Oklahoma City-County Health Department and Legal Aid Services of Oklahoma team up

Oklahoma City-County Health Department and Legal Aid Services of Oklahoma team up
Garett Fisbeck
Andrew Tevington at Oklahoma Gazette offices, Friday, Jan. 6, 2017.

Serving on the front lines of poverty, public health nurses and social workers are determined to reduce the incidence of obesity, diabetes, heart disease, tobacco use and more.

Poverty has devastating consequences on physical and mental health. There is a well-documented connection between socioeconomic status and health.

“If you don’t have a roof over your head or you don’t know where your food will come from, you really can’t focus on anything else,” said Patrick McGough, Oklahoma City-County Health Department (OCCHD) deputy director.

At OCCHD campuses, health care workers struggled daily to treat patients and provide case management to those suffering the health consequences of poverty.

Before, there were few options for a patient suffering asthma resulting from perpetually inhabitable housing, an insurance company denying a prescription or a family on the edge of poverty that was refused governmental benefits for their children.

Now, OCCHD nurses, social workers and community health workers lead patients down the hall for a different kind of help. In November, the health department and Legal Aid Services of Oklahoma began a legal-medical partnership and placed an attorney inside the state’s largest county health department to assist patients.

Though new to Oklahoma County, legal-medical partnerships are a common practice across the country.

Attorneys combat health issues on a legal level, cutting down unnecessary patient visits and producing health care cost savings.

At the same time, the legal-medical approach is a meaningful strategy to those suffering, meeting their basic needs and, at times, reversing negative health outcomes.

Legal prescription

Seated in his new office located at OCCHD South Health Clinic, close to the intersection of SW 59th Street and Pennsylvania Avenue, attorney Andrew Tevington described a recent referral from one of Oklahoma County’s Women, Infants, and Children (WIC) clinics.

A nursing mom was denied breastfeeding benefits, such as a breast pump, by her insurance company.

“Sometimes I might have to go to court, but most of the time, this work never involves showing up at a courthouse,” the attorney with 31 years of legal experience said. “Often, people just need to know the right place to go.”

Recruited from Legal Aid’s Ardmore office where a similar partnership was underway at Mercy Hospital Ardmore, Tevington entered his new role a witness to the success of the approach, which earned the endorsement of the American Bar Association in a 2007 resolution.

‘Legal professionals are encouraged to work with the health care community and social services organization “to identify and resolve legal issues that have a detrimental effect on health and well-being.”

Funding for the partnership comes from a $50,000 one-year grant from Telligen Community Initiative, a private nonprofit foundation that supports innovative health programs.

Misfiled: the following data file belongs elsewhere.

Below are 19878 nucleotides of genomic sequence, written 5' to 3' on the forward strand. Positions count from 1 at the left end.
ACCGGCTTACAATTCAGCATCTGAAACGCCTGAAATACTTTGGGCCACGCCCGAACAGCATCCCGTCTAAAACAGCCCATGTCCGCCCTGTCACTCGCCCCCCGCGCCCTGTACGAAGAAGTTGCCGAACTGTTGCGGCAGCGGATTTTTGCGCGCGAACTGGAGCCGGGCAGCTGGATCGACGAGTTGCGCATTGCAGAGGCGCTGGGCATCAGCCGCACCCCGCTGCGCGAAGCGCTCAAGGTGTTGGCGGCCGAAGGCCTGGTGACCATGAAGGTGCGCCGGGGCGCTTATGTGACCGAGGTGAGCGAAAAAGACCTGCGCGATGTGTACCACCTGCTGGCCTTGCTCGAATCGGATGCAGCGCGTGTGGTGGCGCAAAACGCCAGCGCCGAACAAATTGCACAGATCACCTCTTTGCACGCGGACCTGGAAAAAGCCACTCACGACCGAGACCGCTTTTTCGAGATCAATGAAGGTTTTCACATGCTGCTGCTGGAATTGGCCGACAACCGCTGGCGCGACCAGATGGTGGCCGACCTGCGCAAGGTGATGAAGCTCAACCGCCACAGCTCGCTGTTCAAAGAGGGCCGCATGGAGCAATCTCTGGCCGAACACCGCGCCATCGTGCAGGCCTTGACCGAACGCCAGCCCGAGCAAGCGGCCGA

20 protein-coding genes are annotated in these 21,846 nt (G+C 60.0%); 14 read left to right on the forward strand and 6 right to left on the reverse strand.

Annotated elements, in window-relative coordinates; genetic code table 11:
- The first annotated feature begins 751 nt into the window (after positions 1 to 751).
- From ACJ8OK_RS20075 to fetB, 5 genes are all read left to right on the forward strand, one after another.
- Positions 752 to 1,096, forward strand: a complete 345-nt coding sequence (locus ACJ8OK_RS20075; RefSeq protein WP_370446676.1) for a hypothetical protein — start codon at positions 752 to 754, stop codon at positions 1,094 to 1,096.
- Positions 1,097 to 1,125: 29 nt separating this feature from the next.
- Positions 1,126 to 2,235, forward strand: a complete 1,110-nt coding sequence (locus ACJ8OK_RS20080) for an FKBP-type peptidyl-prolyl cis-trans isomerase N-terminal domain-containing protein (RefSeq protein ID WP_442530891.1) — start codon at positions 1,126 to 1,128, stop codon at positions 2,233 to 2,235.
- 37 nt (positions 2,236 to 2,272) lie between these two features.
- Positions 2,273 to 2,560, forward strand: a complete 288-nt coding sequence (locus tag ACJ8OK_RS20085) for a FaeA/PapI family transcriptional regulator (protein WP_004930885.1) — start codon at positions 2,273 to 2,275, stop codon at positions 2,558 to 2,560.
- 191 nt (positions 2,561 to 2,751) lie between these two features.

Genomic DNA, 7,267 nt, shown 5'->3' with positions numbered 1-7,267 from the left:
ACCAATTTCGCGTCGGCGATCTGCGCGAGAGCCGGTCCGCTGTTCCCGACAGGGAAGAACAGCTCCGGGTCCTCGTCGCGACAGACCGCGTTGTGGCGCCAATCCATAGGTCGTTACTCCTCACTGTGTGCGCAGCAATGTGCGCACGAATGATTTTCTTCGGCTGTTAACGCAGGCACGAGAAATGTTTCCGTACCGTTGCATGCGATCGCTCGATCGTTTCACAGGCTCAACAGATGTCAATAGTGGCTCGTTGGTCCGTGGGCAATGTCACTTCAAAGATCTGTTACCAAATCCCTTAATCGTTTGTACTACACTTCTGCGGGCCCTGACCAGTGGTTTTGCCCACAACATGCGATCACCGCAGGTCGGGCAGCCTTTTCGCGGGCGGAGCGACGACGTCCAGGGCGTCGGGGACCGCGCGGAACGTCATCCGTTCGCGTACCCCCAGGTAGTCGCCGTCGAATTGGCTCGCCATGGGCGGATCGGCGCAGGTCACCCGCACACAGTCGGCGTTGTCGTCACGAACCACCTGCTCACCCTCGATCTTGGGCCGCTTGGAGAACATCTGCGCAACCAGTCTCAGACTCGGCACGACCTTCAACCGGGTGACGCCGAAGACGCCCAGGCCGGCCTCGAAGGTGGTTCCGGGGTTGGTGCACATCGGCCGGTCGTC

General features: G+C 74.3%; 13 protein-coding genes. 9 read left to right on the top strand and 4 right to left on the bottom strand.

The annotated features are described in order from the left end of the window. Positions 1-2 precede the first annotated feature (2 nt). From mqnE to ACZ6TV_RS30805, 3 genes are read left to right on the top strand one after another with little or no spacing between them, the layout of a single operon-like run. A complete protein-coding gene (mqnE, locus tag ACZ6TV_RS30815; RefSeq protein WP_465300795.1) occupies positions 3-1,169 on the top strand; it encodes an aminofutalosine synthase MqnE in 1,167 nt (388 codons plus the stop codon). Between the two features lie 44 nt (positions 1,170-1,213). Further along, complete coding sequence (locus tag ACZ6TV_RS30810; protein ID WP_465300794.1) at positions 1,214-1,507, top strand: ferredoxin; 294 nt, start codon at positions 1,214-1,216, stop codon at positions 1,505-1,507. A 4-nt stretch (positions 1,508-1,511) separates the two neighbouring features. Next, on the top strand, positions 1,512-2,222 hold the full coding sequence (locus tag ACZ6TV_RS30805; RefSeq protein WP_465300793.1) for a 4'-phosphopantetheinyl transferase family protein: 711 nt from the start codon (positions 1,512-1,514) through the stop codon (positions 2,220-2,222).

On weekdays, Tevington splits his time between two OCCHD campuses as he meets with low-income, uninsured or underinsured patients and their families.

In addition to the south location, Tevington offices Mondays, Wednesdays and Fridays at Northeast Regional Health and Wellness Campus, 2600 NE 63rd St. The health department’s nurses, community health workers and social workers send referrals, but at times, a patient is simply sent down a hallway to Tevington for legal help.

With just two months serving at the health department, Tevington confronts health issues patients experience that result from unenforced laws or denial of vital services. Legal challenges include mortgage foreclosures, loss of benefits, child custody, Medicaid payments and domestic violence issues.

He predicts his work will lead to many landlords coming into compliance with housing code standards, removing mold, cockroaches and rodents, which can cause asthma, allergies or migraines.

“Most of these people would otherwise not have access to a lawyer or receive any kind of legal help,” Tevington said. “They don’t know how to navigate the legal system. I am able to provide assistance to take care of these problems.”

Growing partners

In recent years, to fulfill the vision of OCCHD — “Working with the community for a healthy future” — leaders have forged collaborations across communities and industries to build a health department “protecting health, promoting wellness and preventing disease.”

Through community partnerships with Regional Food Bank of Oklahoma, YWCA Oklahoma City, OU Physicians and more, OCCHD offers the services of a traditional health department and establishes a modern approach to public health by offering an array of services to county residents.

Legal Aid Services of Oklahoma is the latest on a growing list of partners, McGough said.

“This is one more piece of the puzzle for providing holistic care and putting people back in charge of their lives,” McGough said.

With legal-medical partnerships at OCCHD in their infancy, leaders suggest it’s too early to gauge the impact on patients and the greater community.

However, both McGough and Tevington attest that when medical and legal professionals combine forces to help low-income people struggling with health problems and overwhelmed by daily life, they can make a difference.

“Once people can stop being stressed and worried over legal issues,” McGough said, “they can truly focus on their health issues.”

Print headline: Legal approach, Legal Aid Services of Oklahoma partners with Oklahoma City-County Health Department to support patient needs, achieve health equity and address social barriers to care.

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